Blue Line Moving

USDOT # 742169
5614 Nordic Drive
Cedar Falls, IA 50613
Cedar Falls
Contact Phone:
Additional Phone: (319) 266-3591
Company Site:

Moving with Blue Line Moving

By providing especially service to Blue Line Moving provision certain inspection and repair to our customer as we attempt to fill all of our clients needs . To our customers, we venture to placate the demand of our client groundwork.
Our can ship asset in your expanse from your former post to your young abode. Clients have likewise disclosed to us that Blue Line Moving is the dependable in the territorial dominion.
clients have also disclosed to us that Blue Line Moving is the most salutary in this territory. Read our Blue Line Moving reviews below for confirmation.

See More Moving companies in Cedar Falls, Iowa

Your Blue Line Moving Reviews

required (not published)

The team wrapped the majority of my expansive furniture with moving covers, and after that psychologist wrapped the covers with stick film to guarantee nothing moved. As I specified at the start, none of my assets were harmed, which is at last the most critical part of the move. Much thanks.

We utilized Blue Line as a part of May to move into our home. They made a mind boggling showing, the team touched base on time, the group boss (David) couldn't have been all the more accomodating. Since we were a HUGE move, they needed to make numerous treks back to their storeroom in Cedar Falls, yet our turn was expeditous and inconvenience free. They took remarkable consideration of our stuff (they put away it for us for very nearly 2 months as we were sitting tight for our home to end up accessible). The were super watchful with emptying and situation of our things and they masterminded the furniture agreeable to us. David even returned the following day to wrap up a couple of things together and when he cleared out, he stacked up the greatest number of the vacant boxes as he could to get them off the beaten path. That was HUGE help. He even went so far as to offer me move around two or three truly substantial things that I chose I some assistance with wanting to move.

They are marvelous nearby folks, fair, client engaged and persevering. I would prescribe them without reservation.

Did You Know

QuestionMedium trucks are larger than light but smaller than heavy trucks. In the US, theyare definedas weighing between 13,000 and 33,000 pounds (6,000 and 15,000 kg). For the UK and the EU, the weight is between 3.5 and 7.5 tons (3.9 and 8.3 tons).Local delivery and public service (dump trucks, garbage trucks, and fire-fighting trucks) are around this size.


In the United States, commercial truck classificationis fixed byeach vehicle's gross vehicle weight rating (GVWR). There are 8 commercial truck classes, ranging between 1 and 8.Trucks are also classified in a more broad way by the DOT's Federal Highway Administration (FHWA). The FHWA groups them together, determining classes 1-3 as light duty, 4-6 as medium duty, and 7-8 as heavy duty.The United States Environmental Protection Agency has its own separate system of emission classifications for commercial trucks.Similarly, the United States Census Bureau had assigned classifications of its own in its now-discontinued Vehicle Inventory and Use Survey (TIUS,formerlyknown as the Truck Inventory and Use Survey).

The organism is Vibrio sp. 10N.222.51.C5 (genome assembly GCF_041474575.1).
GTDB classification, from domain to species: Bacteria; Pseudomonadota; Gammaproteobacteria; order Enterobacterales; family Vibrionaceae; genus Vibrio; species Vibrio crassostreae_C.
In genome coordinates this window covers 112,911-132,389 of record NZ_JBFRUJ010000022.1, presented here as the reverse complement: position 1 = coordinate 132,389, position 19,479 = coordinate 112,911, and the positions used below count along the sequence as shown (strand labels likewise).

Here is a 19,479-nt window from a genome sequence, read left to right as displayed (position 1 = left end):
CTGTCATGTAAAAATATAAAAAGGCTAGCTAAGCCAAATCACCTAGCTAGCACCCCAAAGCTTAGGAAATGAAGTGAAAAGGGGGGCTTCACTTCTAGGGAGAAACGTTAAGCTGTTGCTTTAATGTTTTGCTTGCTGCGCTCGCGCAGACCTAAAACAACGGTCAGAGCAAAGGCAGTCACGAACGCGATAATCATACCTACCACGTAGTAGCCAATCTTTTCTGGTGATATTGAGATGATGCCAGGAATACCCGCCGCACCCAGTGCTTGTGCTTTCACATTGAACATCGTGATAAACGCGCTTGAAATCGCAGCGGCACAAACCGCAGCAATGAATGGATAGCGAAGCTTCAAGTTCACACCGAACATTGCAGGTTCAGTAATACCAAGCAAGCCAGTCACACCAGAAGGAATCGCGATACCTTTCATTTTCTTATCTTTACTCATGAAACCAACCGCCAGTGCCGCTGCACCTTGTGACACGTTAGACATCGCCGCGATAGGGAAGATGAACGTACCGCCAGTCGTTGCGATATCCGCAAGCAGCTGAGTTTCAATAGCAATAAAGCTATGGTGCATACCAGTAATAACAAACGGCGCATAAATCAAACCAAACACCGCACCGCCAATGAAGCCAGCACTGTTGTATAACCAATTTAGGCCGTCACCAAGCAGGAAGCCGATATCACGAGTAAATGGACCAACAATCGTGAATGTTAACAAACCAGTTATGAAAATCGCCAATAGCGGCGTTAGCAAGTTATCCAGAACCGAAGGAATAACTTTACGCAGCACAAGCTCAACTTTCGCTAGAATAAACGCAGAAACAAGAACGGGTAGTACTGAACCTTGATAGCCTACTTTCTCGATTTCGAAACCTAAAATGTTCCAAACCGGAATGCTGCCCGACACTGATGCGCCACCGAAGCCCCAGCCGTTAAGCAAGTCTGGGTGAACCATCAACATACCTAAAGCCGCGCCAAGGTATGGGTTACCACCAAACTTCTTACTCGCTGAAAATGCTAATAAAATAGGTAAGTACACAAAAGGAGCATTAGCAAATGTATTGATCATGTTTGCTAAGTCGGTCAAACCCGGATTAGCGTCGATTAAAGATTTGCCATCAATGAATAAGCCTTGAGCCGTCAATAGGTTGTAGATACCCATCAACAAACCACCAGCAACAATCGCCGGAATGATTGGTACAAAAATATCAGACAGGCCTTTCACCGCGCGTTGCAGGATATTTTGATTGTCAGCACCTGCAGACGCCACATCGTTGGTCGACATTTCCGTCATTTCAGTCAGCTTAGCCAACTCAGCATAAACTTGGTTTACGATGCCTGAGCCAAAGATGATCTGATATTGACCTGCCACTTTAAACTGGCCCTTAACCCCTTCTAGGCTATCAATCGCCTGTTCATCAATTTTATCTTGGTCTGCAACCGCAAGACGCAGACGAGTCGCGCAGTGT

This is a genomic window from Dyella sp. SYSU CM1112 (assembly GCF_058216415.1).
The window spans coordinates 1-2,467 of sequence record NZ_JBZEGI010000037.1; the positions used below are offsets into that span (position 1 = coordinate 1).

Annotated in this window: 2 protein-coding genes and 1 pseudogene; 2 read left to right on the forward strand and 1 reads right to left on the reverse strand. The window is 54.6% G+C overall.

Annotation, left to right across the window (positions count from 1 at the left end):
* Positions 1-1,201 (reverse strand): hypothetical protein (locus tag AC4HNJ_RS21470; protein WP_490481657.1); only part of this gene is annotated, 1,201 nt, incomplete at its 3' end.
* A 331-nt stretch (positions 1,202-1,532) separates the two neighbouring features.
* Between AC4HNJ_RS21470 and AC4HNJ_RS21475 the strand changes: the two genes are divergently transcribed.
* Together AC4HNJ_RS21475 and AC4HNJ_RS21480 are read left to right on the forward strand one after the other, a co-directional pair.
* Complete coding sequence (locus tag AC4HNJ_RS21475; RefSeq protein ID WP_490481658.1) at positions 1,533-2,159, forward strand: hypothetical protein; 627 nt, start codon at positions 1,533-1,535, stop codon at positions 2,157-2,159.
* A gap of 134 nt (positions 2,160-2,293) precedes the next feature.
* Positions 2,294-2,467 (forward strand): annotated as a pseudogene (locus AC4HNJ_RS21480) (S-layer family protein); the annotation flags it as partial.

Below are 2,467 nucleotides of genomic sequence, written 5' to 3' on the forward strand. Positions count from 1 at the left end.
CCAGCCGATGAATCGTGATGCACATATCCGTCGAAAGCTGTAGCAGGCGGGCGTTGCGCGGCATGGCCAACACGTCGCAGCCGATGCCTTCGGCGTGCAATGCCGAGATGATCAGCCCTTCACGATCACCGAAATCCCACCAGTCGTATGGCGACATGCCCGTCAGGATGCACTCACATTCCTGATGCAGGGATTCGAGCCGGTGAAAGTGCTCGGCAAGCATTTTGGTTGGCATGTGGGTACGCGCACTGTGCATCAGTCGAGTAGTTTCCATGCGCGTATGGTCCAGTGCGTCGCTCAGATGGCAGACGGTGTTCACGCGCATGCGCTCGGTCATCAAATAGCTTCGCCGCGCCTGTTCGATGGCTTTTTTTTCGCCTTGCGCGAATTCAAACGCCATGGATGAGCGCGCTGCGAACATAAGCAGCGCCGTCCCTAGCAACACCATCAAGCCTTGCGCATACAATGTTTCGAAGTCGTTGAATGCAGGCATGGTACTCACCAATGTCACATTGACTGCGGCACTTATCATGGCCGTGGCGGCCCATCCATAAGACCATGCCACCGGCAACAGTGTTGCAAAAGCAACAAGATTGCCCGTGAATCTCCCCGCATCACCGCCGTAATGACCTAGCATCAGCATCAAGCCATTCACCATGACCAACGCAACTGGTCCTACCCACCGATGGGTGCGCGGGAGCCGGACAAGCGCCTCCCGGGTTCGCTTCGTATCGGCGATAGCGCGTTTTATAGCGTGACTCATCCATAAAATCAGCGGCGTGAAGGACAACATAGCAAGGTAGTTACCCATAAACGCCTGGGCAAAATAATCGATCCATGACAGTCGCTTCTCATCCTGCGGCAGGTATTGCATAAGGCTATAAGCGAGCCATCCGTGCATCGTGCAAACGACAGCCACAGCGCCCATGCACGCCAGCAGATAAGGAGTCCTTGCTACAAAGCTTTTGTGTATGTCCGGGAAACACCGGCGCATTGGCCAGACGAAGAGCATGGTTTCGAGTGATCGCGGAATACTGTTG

QuestionThe decade of the 70's in the United States was a memorable one, especially for the notion of truck driving. This seemed todramaticallyincrease popularity among trucker culture.Throughout this era, and even in today's society, truck driversare romanticizedas modern-day cowboys and outlaws.These stereotypes were due to their use of Citizens Band (CB) radios to swap information with other drivers. Informationregardingthe locations of police officers and transportation authorities. The general public took an interest in the truckers 'way of life' as well. Both drivers and the public took interest in plaid shirts, trucker hats, CB radios, and CB slang.

QuestionWith the onset of trucking culture, truck drivers often became portrayed as protagonists in popular media.Author Shane Hamilton, who wrote "Trucking Country: The Road to America's Wal-Mart Economy", focuses on truck driving.He explores the history of trucking and while connecting it development in the trucking industry.It is important to note, as Hamilton discusses the trucking industry and how it helps the so-called big-box stores dominate the U.S. marketplace. Hamiltoncertainlytakes an interesting perspectivehistoricallyspeaking.


The rise of technological development gave rise to the modern trucking industry.There a few factors supporting this spike in the industry such as the advent of the gas-powered internal combustion engine.Improvement in transmissions is yet another source,justlike the move away from chain drives to gear drives. And of course the development of the tractor/semi-trailer combination.
The first state weight limits for truckswere determinedand put in place in 1913.Only four states limited truck weights, from a low of 18,000 pounds (8,200 kg) in Maine to a high of 28,000 pounds (13,000 kg) in Massachusetts. The intention of these laws was to protect the earth and gravel-surfaced roads. In this case, particular damages due to the iron and solid rubber wheels of early trucks. By 1914 there were almost 100,000 trucks on America's roads.As a result of solid tires, poor rural roads, and amaximumspeed of 15 miles per hour (24km/h) continued to limit the use of these trucks tomostlyurban areas.